Why You Actually Believe God Must Love Us (even though you may say otherwise)
Many Christians think God voluntarily chooses to love and relate with us, even though God could choose not to do so. I disagree. In this essay, I ask three diagnostic questions I think show that most Christians actually believe God must love and relate with us, even though they may say otherwise.
In a series of previous essays, I’ve laid out reasons why we should think God is relational (or passible). I’ve distinguished between saying God is voluntarily relational and essentially relational. In the most recent essay, I’ve showed several reasons why it matters to affirm that God essentially relates to and essentially loves us.
In this essay, I hope to show those who think God’s love for and relation to creation is entirely voluntary actually think God’s relations and love are essential.
Three Diagnostic Questions
I offer three questions to show that most Christians really think God essentially loves and relates with creation. I ask you, the reader, to answer the following three questions honestly. Answer in your head before reading my responses.
1. Do you think God could ever leave us, forsake us, or stop loving us?
Most people answer “yes.” They think it’s possible for God to choose to be unrelated, unaffected, and uninfluenced. In their view, God could choose to leave us and forsake us. God could choose to stop loving us. “God sovereignly chooses to love the world,” they might say.
This is the voluntary relations or weak passibility view, and it’s probably the stated (but not actual) view of most Christians I know.
Let’s move to the second question…
2. Do you think God would ever leave us, forsake us, or stop loving us?
Most people answer “no.” They think God will always relate with us, always be present to us, always love, and always support us. In their view, we can trust God in these crucial ways.
But those who think God could stop loving us have no good reasons to think God would not stop loving. Those who think God could leave us and forsake us have no good reasons to think God would never choose to leave us or forsake us. There is no justification for such views.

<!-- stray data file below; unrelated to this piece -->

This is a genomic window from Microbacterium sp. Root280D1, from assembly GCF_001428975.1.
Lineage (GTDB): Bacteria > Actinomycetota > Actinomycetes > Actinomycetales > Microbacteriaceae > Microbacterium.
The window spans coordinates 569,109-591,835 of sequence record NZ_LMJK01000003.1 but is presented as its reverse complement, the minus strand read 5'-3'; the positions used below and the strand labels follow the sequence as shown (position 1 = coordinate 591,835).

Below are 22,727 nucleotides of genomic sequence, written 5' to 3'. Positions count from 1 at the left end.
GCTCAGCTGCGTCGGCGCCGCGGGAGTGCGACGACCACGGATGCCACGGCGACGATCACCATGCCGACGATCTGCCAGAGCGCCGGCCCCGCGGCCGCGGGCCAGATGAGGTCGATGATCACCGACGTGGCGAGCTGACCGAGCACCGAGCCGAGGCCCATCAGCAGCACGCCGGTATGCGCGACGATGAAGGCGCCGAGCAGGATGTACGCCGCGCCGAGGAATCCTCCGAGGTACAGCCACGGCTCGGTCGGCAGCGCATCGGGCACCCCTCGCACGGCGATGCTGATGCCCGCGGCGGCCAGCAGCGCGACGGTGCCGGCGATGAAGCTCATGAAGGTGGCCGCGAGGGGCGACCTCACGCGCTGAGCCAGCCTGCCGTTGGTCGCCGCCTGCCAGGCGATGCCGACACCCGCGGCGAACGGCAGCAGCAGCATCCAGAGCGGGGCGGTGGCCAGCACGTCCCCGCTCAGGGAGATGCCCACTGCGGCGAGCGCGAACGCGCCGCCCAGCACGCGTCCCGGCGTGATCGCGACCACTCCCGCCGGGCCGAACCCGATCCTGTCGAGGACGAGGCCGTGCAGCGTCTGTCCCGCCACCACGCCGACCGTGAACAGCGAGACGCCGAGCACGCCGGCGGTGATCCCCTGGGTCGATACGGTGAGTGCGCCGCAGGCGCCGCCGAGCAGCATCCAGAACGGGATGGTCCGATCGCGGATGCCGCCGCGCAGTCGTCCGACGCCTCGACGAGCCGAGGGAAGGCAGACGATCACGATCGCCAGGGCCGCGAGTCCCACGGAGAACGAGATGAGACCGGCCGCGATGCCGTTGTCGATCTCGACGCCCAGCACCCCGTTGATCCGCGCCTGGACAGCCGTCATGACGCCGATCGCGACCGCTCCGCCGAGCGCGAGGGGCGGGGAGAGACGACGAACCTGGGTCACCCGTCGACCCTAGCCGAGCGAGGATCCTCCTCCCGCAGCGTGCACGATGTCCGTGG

Let me put it another way, if God’s eternal nature does not include love for creation, we have no good reason to think God will always be with us and never forsake us. And if God’s eternal nature does not include love for creation, there’s no good reason to think God will continue loving us in give-and-receive relationship.
And that leads to the third question…
3. Why do you think God would never leave us, never forsake us, or never stop loving us?
Most people answer this question, “that’s just who God is.” They say, “If God left us, forsook us, or stopped loving us, God wouldn’t be acting like God.” Or they offer a variation of these answers. When answering this third, “why” question, most people appeal to their deep belief about who God truly is.
This deeper belief shows that people really do think God is essentially relational. Although they may not articulate it well, most think God’s love for us is an essential aspect of what it means to be God. Saying “that’s just who God is” is really saying, “It’s God’s nature to be like that.” God can’t help but love us, because that’s God’s nature.
Those who believe God by nature loves creation affirm strong divine passiblity, even if they can’t articulate this belief well. They actually believe God essentially relates with and loves creation.Those who believe God by nature loves creation affirm that God is essentially relational, even if they can’t articulate this belief. A God whose nature includes the attribute of love for creatures MUST love us! Click To Tweet